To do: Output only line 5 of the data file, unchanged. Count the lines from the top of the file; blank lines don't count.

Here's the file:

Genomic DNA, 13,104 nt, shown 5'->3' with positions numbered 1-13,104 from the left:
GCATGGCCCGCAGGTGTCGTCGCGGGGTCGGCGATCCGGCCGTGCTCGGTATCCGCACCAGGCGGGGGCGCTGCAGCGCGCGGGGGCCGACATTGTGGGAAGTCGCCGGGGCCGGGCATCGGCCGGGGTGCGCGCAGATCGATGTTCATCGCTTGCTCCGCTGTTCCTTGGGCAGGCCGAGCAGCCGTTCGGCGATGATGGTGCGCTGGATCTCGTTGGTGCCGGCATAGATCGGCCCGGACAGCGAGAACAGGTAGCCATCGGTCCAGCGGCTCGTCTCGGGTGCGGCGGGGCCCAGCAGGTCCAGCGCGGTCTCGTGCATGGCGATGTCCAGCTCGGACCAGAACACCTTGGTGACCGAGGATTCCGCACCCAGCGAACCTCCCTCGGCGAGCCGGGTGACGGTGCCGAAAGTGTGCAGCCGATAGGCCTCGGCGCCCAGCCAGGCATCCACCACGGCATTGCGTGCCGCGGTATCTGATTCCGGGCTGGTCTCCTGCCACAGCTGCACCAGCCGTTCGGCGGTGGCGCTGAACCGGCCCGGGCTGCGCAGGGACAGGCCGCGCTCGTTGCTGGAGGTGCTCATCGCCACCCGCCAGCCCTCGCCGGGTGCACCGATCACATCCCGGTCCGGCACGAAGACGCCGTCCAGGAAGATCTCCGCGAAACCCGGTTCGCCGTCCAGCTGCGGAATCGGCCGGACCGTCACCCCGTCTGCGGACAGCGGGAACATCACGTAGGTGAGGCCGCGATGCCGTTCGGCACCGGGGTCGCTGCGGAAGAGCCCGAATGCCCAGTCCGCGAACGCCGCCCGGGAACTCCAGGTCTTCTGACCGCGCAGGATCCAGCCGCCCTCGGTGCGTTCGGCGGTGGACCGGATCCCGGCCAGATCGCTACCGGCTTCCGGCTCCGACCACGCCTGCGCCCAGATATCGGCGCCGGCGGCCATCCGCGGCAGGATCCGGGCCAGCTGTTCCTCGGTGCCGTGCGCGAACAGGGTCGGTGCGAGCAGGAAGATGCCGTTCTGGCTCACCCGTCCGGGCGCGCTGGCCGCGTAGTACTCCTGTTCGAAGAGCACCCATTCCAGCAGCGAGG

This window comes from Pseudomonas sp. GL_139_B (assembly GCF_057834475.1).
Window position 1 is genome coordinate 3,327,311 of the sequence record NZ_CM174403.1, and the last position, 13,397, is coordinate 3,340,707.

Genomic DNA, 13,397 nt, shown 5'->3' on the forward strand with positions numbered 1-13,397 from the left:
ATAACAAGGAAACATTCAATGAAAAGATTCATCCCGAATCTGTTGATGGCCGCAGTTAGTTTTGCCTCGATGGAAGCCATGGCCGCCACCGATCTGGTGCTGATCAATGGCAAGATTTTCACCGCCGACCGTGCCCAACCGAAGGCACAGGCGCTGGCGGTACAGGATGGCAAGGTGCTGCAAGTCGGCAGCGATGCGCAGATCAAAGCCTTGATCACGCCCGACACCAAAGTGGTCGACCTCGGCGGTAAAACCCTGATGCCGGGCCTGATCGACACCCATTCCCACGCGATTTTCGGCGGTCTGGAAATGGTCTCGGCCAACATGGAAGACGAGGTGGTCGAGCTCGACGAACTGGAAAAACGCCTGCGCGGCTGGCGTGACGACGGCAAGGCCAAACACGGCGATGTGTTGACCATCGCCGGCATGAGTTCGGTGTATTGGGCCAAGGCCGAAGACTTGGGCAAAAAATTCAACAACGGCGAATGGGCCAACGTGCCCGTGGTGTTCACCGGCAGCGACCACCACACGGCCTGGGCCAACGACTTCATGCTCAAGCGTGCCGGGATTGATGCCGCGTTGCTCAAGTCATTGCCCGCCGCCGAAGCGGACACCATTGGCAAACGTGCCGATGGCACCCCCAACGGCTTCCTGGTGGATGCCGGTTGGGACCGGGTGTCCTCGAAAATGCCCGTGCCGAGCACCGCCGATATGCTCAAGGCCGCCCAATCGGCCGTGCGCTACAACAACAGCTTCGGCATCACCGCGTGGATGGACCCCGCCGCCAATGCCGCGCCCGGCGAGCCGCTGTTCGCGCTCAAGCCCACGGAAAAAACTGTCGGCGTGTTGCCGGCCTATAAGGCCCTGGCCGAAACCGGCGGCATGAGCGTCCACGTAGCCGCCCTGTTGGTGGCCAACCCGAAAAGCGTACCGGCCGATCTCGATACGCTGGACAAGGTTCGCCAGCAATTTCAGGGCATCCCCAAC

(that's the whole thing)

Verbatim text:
Genomic DNA, 13,397 nt, shown 5'->3' on the forward strand with positions numbered 1-13,397 from the left: